These last few days I have been seeking joy, as if it were a limited experience, a one-time offering. I’ve given it all kinds of attention without opening myself to the actual experience.
Why is that?
Truly, because I am unable to imagine joy. I am facing a moment of loss; I want to hold onto what is no longer. I am not yet ready to let the dam burst. Letting go is its own moment, and I find no joy in it.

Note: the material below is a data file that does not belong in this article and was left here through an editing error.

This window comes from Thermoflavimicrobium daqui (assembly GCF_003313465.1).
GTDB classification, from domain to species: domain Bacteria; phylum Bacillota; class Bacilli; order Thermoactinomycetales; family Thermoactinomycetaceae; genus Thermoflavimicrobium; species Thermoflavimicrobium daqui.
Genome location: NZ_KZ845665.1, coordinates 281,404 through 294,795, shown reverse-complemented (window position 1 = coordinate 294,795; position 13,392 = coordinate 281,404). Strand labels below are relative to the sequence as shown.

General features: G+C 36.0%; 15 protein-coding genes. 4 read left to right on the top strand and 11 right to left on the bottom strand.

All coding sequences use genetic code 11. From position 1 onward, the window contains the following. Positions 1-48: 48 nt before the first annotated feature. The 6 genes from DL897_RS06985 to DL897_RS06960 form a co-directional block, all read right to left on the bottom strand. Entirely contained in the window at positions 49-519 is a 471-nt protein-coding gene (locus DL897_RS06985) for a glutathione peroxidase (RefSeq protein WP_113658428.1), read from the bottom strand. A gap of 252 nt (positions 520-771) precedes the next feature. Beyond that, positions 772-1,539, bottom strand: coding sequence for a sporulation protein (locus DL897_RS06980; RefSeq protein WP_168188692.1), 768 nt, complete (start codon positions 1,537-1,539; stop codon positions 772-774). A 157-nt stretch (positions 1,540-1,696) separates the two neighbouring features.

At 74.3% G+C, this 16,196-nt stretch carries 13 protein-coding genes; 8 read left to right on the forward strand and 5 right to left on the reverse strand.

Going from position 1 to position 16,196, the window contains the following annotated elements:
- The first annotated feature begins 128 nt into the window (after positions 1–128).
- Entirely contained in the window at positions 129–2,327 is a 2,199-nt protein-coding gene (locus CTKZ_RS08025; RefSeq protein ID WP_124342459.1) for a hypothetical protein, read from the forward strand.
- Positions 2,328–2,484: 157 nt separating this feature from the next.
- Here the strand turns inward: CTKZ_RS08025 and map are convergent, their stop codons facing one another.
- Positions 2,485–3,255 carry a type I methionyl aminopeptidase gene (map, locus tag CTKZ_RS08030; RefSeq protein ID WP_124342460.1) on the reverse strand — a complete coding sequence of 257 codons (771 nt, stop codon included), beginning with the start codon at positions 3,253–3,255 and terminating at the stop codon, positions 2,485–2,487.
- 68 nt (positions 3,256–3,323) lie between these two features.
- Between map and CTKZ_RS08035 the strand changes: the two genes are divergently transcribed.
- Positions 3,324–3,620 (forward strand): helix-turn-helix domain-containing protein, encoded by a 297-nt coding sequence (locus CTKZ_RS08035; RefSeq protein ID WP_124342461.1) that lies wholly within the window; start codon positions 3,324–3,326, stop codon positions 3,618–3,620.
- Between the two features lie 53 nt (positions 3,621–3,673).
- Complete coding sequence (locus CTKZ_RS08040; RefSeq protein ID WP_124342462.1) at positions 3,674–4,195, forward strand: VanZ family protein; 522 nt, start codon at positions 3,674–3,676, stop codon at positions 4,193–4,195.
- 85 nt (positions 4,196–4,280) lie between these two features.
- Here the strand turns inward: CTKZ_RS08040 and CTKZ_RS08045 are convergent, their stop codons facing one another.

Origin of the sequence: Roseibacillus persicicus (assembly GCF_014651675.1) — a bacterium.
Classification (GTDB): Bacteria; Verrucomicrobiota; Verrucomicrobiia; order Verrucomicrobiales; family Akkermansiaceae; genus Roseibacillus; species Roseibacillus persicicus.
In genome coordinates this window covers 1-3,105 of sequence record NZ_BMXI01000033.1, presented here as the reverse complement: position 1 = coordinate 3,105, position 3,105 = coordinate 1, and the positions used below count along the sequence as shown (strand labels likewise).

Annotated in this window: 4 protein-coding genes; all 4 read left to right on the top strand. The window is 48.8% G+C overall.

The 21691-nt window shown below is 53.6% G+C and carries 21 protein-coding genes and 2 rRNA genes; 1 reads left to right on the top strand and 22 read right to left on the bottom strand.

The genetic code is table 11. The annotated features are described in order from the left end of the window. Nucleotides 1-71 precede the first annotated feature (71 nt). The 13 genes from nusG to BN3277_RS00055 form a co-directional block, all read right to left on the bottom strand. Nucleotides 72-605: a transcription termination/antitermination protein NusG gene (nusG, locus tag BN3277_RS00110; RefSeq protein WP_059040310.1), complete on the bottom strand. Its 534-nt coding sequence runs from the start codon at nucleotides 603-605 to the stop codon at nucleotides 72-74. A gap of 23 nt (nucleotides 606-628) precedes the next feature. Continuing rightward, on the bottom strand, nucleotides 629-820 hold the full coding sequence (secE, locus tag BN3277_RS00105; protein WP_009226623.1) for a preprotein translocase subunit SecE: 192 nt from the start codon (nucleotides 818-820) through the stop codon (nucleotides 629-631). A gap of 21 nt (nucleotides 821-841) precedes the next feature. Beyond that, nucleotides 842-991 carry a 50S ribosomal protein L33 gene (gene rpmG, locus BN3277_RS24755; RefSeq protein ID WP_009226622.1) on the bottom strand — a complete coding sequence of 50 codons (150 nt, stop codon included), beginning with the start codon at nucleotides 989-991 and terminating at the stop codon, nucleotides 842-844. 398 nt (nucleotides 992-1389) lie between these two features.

Pema Chödrön tells me that joy is trusting my “fresh, unbiased nature.” In other words, work with the reality I have.
At the beginning joy is just a feeling
that our own situation is workable.
We stop looking for a
more suitable place to be.
(The Places That Scare You, Pema Chödrön, 2009)
Joy washes clean my current slate; I weave the loss into every fiber of my being. There is so much love, so much gratitude, and yes, joy. I discover the extraordinary in the ordinary.
It takes guts, Pema Chödrön says–“rejoicing in ordinary things is not sentimental or trite”–it takes tears, too.